Profit & Loss Statements

What is a profit and loss statement and why do you need one for your business? Our content partner Opportunity Fund shares expert insights on lending with this Q&A about P&L statements. 

by Ashlyn Smith | Jul 13, 2017 | FinanceManagementResources |

Q: Why should business owners create a P&L statement?

A: Profit and loss statements are used to help business owners keep track of what is going on in their business and prove to lenders they can afford a loan. Having cash in the bank doesn’t always tell the full story. An owner can have a lot of cash in the bank, but that may be because they are not paying their rent or not paying all of their taxes. There’s no way to really tell without proper financial statements.

Owners need to know their numbers.  They should know their monthly/quarterly/annual sales and expenses. This helps owners track trends in their profits and spending. You need to know when and where to make adjustments before you’re running a deficit. Without a P&L, neither the business owner nor a lender will accurately know if the business is actually making money in the long-term.

Q: How does a P&L work with other financial documents? What’s the difference?

A: The P&L, Balance Sheet, and Cash Flow Statements are all interrelated. For example, the net income from the P&L is reported in the equity section of the balance sheet. If a business owner prepares the P&L on a cash basis versus an accrual basis, then cash flow from operating activities (i.e. cash from sales and cash paid to vendors or employees) would be included in the cash flow statement. Even if it may seem redundant, all of these financial documents paints a complete, detailed picture of how your business is doing.

Q: How will preparing financial documents help me get an affordable loan?

A: Besides a tax return, a profit and loss statement is the only other document that can tell a lender how the business is doing. Lenders need to be able to determine if the business is generating enough cash flow to pay the business expenses plus the proposed loan payment. Without a P&L, lenders won’t be able to calculate if the business is able to support a loan payment. If a lender doesn’t ask to see financial statements, chances are high that they are preying on you with an unaffordable loan that will cripple your business.

Q: What makes a stellar P&L statement stand out?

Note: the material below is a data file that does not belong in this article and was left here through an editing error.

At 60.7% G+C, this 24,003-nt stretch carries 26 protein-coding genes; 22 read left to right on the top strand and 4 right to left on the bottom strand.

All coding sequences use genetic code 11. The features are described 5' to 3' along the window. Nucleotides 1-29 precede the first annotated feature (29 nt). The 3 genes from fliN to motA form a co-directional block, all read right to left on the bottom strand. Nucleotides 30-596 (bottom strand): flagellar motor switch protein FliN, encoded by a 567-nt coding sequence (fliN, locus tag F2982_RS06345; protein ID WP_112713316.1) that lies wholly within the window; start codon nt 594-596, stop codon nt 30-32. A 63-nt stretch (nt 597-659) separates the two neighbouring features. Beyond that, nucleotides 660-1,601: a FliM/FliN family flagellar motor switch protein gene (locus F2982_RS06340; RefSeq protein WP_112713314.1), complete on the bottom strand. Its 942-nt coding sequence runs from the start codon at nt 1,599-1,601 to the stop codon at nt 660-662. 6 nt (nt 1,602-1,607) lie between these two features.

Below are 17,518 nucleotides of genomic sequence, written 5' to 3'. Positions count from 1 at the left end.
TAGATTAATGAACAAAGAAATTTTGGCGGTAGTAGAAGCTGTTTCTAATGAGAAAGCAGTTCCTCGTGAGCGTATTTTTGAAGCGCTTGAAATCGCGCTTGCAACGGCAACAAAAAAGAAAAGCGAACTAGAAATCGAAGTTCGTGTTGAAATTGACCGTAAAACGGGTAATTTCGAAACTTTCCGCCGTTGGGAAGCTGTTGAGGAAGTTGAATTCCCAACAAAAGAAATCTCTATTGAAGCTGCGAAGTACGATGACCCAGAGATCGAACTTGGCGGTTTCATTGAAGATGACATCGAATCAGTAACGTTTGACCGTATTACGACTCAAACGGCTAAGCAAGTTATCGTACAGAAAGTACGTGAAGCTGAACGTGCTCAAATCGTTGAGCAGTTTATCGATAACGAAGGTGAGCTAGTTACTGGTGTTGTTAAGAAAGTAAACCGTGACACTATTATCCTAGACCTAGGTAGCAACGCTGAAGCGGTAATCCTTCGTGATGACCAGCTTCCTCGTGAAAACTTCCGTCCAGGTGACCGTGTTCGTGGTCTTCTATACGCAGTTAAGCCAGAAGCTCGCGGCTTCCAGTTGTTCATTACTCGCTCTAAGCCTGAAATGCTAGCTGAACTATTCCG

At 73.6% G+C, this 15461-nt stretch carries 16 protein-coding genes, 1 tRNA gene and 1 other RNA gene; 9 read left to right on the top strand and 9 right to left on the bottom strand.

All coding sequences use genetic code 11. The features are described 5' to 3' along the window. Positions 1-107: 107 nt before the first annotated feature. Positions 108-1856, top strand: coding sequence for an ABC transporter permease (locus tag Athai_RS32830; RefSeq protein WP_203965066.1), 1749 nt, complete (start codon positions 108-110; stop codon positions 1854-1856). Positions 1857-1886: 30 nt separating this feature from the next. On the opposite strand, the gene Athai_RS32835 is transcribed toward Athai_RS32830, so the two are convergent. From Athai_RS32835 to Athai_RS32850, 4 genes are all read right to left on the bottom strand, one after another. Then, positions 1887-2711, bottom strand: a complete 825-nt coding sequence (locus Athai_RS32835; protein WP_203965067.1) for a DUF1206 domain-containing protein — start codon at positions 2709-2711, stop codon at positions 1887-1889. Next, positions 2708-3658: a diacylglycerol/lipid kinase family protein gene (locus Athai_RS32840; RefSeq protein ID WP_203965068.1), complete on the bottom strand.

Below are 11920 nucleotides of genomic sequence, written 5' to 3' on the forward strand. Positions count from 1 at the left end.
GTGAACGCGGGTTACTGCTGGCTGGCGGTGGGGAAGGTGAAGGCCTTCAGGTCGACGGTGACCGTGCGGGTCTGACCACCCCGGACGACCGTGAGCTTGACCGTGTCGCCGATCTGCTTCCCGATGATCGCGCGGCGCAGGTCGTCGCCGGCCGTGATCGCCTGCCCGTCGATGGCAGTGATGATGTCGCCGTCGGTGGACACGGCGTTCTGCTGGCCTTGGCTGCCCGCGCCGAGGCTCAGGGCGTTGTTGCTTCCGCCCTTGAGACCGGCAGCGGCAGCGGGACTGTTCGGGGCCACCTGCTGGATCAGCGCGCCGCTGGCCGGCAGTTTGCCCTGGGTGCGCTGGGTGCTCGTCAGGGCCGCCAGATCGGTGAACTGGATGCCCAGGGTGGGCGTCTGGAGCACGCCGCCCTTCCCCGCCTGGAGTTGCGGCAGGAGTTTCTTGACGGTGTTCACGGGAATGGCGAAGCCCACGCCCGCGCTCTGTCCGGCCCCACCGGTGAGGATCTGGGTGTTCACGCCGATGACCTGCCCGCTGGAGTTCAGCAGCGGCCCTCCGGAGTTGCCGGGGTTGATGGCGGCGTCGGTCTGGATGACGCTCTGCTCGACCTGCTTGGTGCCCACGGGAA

A: The more detailed, the better. Lenders want to know the source of the sales revenues. These type of details help lender truly understand the operations of the company. P&Ls that only show total sales and total expenses, with no itemization, are not really helpful. Here are a few examples of good itemization:

  • For a restaurant: breakdown your revenues from food sales versus liquor, beverages, or other merchandise.  
  • For a service company: breakdown your revenues from ongoing contracts versus one-time customers.
  • In general: it’s important to itemize your expenses so that lenders can see detailed cost of goods sold (COGS) and operating expenses like rent, payroll, and advertising.  It’s also good to note if there were any one-time expenses included on the P&L, like legal fees related to a lawsuit or start-up costs for a new product line.

From a lender’s perspective, accrual based accounting is better than cash based accounting because it’s a more accurate way of recording when revenues and expenses are recognized instead of paid. Discuss this with your accountant to see if this is possible for your business.

Q: What mistakes do borrowers make when preparing their financial statements and can borrowers avoid those mistakes?

A: The biggest mistake that small business owners make with their financial statements is taking a hands-off approach.  It’s understandable that small business owners are busy, and financial statements may not be their core competency. Many owners just pass along information to their bookkeeper or accountant and leave it up to that person to take care of all the financials. However, it’s important to take the time to understand what the numbers on the statements mean. You should learn how to read the financial statements to decipher things like how products are selling period-over-period, how product pricing may compare to expenses, and how expenses are trending each period.

Another big mistake small business owners make is only creating financial statements once a year. If you are only tracking revenues and expenses on a yearly basis, it’s hard to keep track of things because you are referring to outdated information. For instance, if adjustments to pricing need to be made or if the rental contract needs to be renegotiated, it’s difficult to know what adjustments to make if you don’t know and track the company’s numbers.  

Q: How do I get started?

A: Start by having a discussion with your accountant or bookkeeper. Collect your records of sales and expenses, calculate net income, and fill out a formatted document that will cleanly show your net income.

For a detailed guide on creating a P&L statement, check out this handbook by Zions Bank:

How to Prepare a Profit and Loss (Income) Statement